The Partnerships Pillar supports the creation of a Welcoming Workplace through the development of solid and mutually beneficial relationships with various community groups. All too often companies solely focus their change efforts internally. By connecting with community groups, your company can benefit from the expertise, guidance and support these organizations could provide as you work towards becoming a more welcoming place to work. Community groups are also an excellent way to connect with diverse populations; and, subsequently, these valuable relationships can help with your recruitment and hiring efforts.
Partners in the Community
It makes good business sense to develop relationships with various local community groups. For example, cultivating a mutually beneficial relationship with ISANS (Immigrant Services Association of Nova Scotia) could lead to the ability to tap into their expertise in connecting with and talking to potential workers who come from a wide range of backgrounds – ones that you may over- look on your own. In essence, they could become an important arm of support for your human resources efforts.
What can Community Groups do for you?
- Pre-screen people who want to apply to work at your company
- Support employees who need help around language or accessibility
- Get your job ads in front of the right people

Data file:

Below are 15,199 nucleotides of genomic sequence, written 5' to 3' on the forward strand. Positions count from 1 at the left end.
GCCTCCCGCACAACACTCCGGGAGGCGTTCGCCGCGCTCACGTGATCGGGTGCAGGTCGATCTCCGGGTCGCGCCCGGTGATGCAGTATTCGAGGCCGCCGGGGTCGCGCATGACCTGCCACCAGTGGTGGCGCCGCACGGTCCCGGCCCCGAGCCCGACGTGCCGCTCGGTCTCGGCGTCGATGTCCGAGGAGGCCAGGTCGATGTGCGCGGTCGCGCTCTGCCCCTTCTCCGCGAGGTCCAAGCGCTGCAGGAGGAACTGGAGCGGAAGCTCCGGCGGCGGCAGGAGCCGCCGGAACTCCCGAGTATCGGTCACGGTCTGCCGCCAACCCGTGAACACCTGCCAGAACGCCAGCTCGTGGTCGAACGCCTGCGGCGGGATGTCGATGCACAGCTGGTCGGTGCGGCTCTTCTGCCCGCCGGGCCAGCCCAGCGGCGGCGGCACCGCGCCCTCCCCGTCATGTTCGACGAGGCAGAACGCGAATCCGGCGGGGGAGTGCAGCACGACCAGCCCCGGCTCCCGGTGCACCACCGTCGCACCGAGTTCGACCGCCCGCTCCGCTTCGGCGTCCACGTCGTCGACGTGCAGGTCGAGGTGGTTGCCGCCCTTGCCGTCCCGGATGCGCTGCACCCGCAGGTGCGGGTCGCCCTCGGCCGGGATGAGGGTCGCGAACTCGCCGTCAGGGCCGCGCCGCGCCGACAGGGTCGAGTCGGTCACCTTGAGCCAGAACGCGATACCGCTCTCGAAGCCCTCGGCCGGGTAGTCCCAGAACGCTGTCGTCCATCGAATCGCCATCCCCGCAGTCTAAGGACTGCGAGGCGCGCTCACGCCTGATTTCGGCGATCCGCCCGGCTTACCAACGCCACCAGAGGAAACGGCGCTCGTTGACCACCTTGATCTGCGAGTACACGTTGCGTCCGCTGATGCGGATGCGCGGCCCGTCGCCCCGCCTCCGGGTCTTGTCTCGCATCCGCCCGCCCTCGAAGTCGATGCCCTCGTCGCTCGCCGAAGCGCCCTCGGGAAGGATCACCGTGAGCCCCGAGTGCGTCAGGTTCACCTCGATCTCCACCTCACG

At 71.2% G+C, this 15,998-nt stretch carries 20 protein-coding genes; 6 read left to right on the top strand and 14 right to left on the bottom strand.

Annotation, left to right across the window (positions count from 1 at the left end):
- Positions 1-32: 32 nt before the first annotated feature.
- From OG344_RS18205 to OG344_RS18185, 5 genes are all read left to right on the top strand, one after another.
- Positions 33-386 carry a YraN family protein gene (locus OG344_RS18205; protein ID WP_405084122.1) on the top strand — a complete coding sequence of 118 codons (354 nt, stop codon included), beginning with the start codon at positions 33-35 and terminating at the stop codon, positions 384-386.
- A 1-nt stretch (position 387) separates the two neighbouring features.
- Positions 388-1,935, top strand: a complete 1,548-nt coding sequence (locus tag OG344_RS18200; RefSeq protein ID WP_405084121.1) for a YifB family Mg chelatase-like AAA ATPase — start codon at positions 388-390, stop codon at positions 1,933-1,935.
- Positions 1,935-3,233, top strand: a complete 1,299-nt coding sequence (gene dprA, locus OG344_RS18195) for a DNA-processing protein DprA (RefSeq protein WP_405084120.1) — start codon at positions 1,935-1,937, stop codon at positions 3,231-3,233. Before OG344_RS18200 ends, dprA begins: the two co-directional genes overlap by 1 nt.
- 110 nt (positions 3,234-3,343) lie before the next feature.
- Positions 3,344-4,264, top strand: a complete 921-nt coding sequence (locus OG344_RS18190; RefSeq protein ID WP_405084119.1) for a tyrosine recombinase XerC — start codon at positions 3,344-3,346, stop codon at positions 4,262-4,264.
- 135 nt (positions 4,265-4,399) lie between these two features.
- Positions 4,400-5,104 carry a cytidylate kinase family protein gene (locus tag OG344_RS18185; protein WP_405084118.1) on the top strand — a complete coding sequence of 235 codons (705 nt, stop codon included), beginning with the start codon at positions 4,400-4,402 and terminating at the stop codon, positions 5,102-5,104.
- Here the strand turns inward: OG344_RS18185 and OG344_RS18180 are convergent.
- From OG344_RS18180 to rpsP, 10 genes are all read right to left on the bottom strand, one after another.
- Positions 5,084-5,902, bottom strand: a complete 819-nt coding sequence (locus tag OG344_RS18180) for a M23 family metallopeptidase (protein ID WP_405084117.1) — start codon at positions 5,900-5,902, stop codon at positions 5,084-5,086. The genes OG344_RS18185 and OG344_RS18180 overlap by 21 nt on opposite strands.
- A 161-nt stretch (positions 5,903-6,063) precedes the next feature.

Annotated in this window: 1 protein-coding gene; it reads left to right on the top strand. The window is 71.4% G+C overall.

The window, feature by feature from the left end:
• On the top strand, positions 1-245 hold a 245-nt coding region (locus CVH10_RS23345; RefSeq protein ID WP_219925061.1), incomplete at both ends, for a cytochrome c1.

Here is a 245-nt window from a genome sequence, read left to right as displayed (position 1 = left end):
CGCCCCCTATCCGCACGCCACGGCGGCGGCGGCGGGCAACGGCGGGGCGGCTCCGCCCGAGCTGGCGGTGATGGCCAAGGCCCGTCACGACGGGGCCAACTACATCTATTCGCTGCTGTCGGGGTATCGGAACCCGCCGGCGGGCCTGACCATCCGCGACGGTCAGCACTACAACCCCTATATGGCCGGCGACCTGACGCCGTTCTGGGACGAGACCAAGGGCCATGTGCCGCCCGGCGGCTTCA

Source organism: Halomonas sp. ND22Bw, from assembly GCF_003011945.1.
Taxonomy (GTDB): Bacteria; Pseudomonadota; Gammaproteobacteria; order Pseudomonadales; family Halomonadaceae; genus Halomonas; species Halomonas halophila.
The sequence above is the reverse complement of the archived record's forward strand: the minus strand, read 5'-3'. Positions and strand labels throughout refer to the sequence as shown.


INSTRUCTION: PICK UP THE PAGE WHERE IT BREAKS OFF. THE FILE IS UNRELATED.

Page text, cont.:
- Give you a list of publications or media sources that will be useful as you become more diverse
- Help you learn how to create an unbiased process for recruiting employees
- Find someone from a community group to sit on your panels for job interviews
- Help you understand some of the challenges that people from diverse groups face
- Offer you training on how to be more culturally competent, so that you can understand and work with cultural differences
- Show you how to make your work environment more inclusive
A useful way to build a partnership that benefits your company and a community group over the long-term is to create a Partnership Agreement. This is an informal agreement that commits both parties to working together to develop a partnership. The agreement outlines each party’s commitment to the other and what each of you wants to accomplish by forming this relationship. Remember, a partnership is a two-way street. To nurture a good working relationship, don’t just call when you need something. Meet with your partners at least once a year just to keep channels of communication open and to review your respective goals.
If you are looking for additional resources take a look at our list of contacts and supports. On the list you will find names of organizations followed by email, phone and mailing address contacts. Included in this list are:
- Disability Organizations and Associations
- Diversity Focused Organizations and Associations
- First Nations Communities
- Key Government Contacts